The first time I remember seeing Isabelle Huppert was in the 1983 World War II flick "Entre Nous", it was one of the first foreign language films I purposefully went to see. She was amazing and captivating and made me pay more attention to those cute French actresses; one of the reasons I am such a huge fan of Marion Cotillard.


Unlike Marion, though Huppert has been in a few films that won Best Foreign Language Oscars ("Entre Nous", "Amour") she has never even been nominated, which seems like a crime. This year, she has a shot at not only being nominated but a very good shot at winning her first ever Best Actress in a Lead Role for "Elle".


Ironically, in addition to that impressive performance, she also gives a stellar performance in this more subtle film about sudden changes in life. Interestingly enough, the story here isn't too far off from the last film Marion Cotillard was nominated - "Deux Jours, Une Nuit" ("Two Days, One Night") in which a French woman finds herself suddenly threatened with the loss of income.

Huppert portrays Nathalie, a tenured philosophy professor who is well published, married to another philosophy professor, Heinz (André Marcon) who is also tenured. Living with them is her neurotic mother Yvette (Edith Scob) who still gets around, but is mentally nearly bed-ridden. Yvette has a big old black cat, Pandora, who is just about as moody and to which Nathalie is allergic.


Nothing is out of the ordinary until one of Nathalie's old students, Fabien (Roman Kolinka), returns from the past as a neo-radical activist living in the middle of nowhere. Nathalie makes nothing of it until it turns out that Fabien might be the good news. Life is rolling along when her nearly grown children make a discovery and compel Heinz to confess.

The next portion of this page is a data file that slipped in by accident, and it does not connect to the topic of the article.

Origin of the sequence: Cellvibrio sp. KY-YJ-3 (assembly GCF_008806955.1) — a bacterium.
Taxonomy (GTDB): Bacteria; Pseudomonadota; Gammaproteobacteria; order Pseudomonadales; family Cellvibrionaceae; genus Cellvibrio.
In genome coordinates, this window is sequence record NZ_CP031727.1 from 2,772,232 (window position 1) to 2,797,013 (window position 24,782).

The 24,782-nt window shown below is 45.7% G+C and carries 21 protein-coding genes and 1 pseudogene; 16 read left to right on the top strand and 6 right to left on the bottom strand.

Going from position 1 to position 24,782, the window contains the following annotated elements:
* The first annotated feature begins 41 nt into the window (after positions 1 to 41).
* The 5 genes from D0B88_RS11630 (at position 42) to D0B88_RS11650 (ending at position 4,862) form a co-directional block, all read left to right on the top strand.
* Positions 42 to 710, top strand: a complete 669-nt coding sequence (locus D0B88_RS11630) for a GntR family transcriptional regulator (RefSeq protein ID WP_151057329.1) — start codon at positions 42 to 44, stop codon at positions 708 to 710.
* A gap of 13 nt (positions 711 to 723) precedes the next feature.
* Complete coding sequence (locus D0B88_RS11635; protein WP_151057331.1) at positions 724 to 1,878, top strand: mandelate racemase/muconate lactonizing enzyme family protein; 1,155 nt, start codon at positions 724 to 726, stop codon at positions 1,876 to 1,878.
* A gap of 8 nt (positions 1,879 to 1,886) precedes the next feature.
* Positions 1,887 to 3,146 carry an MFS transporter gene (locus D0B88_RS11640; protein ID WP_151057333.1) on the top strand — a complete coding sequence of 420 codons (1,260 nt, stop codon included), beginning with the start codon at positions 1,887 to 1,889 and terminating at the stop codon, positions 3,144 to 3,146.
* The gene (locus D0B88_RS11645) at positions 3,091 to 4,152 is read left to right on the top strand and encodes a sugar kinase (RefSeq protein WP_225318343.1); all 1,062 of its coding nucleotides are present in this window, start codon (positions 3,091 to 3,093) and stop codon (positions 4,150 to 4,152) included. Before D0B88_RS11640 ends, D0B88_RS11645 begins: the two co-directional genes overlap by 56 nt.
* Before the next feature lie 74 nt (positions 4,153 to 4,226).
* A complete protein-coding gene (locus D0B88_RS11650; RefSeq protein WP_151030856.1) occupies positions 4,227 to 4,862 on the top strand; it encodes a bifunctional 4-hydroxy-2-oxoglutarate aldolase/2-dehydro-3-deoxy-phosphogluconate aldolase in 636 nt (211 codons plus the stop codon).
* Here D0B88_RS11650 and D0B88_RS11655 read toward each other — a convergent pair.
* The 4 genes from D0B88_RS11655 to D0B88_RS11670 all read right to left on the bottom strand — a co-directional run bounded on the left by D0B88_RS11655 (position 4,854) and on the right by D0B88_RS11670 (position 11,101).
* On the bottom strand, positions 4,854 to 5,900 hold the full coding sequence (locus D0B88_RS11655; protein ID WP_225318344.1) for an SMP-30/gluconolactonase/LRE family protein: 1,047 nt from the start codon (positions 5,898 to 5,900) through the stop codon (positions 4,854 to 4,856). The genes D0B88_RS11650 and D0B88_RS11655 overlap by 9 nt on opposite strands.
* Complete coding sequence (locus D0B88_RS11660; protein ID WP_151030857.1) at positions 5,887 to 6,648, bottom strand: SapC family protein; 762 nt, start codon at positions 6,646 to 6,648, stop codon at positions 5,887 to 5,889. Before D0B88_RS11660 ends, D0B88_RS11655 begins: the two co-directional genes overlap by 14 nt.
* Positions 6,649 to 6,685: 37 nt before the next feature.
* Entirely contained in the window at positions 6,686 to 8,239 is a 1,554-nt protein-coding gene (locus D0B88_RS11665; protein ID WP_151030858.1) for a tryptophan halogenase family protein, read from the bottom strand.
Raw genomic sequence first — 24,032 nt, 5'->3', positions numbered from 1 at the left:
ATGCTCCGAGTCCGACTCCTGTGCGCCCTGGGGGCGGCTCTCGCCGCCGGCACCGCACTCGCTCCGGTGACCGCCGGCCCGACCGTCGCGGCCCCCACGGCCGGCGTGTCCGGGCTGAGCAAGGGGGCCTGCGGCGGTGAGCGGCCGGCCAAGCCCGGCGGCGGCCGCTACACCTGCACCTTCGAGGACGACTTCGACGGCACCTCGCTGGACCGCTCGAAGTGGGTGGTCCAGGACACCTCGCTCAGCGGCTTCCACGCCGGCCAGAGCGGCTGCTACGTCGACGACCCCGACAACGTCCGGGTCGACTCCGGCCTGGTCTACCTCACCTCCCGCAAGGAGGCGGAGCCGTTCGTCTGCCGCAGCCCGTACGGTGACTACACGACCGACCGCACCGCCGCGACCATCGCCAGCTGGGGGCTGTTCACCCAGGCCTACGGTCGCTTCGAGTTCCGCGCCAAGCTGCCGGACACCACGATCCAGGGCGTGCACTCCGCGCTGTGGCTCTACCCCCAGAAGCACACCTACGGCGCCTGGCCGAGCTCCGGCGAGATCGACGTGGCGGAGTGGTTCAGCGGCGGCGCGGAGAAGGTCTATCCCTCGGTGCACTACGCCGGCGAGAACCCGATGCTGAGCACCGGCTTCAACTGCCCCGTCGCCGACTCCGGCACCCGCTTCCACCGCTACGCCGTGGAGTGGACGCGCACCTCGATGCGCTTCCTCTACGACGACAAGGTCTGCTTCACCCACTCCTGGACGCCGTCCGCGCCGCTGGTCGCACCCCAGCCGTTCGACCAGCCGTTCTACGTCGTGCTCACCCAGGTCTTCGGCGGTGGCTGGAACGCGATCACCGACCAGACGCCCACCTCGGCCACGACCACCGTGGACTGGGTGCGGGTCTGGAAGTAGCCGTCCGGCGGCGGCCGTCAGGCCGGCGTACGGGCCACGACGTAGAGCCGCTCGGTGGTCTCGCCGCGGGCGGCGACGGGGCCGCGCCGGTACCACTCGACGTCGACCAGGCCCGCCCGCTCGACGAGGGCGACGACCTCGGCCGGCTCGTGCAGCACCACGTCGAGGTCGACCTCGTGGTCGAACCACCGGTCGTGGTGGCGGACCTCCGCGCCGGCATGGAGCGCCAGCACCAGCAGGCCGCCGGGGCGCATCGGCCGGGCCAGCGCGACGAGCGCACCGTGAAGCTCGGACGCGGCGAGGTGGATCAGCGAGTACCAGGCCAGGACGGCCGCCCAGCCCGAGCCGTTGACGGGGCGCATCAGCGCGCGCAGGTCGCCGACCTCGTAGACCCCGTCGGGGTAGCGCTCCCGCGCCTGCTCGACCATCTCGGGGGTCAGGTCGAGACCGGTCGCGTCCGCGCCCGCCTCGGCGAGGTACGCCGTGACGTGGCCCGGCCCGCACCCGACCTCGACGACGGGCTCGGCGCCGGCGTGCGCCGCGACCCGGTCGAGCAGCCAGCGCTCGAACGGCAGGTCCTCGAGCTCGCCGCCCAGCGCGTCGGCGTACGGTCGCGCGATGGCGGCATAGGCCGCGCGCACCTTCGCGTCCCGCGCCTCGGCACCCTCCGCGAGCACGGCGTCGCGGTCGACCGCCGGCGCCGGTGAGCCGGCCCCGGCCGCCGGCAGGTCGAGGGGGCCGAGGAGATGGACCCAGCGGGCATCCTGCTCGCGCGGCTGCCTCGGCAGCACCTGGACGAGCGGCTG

Then Heinz confesses to Nathalie that he not only has a lover, but he is leaving Nathalie for the lover, because t he children forced him to chose either their mother or the lover. Then her mother's condition gets worst and she is forced to put her in assisted living which is a pain and, moreover, doesn't allow cats. Finally, Nathalie is informed that her nice stable professorship is being terminated and her publishers are dumping her as well.


She seems to take everything well; she even comments that she is taking everything well. But Huppert does what few actresses can do. She emotes subtle little, well nuanced indications that she is not taking the new events well. Her character bends and cracks, though it never breaks.


A lesser actress would have ruined the moment. Huppert takes the moment and makes it memorable. She is a rock, for the most part, but there is still some gooey clay still in the character that makes you appreciate the situation.


"Things to Come" is perfectly directed by Mia Hansen-Love who guides the veteran Huppert to what could easily be a second Best Actress nomination. The performance will make you recall every other Huppert film you've never seen to appreciate her greatness. [French with English subtitles]   -- GEOFF BURTON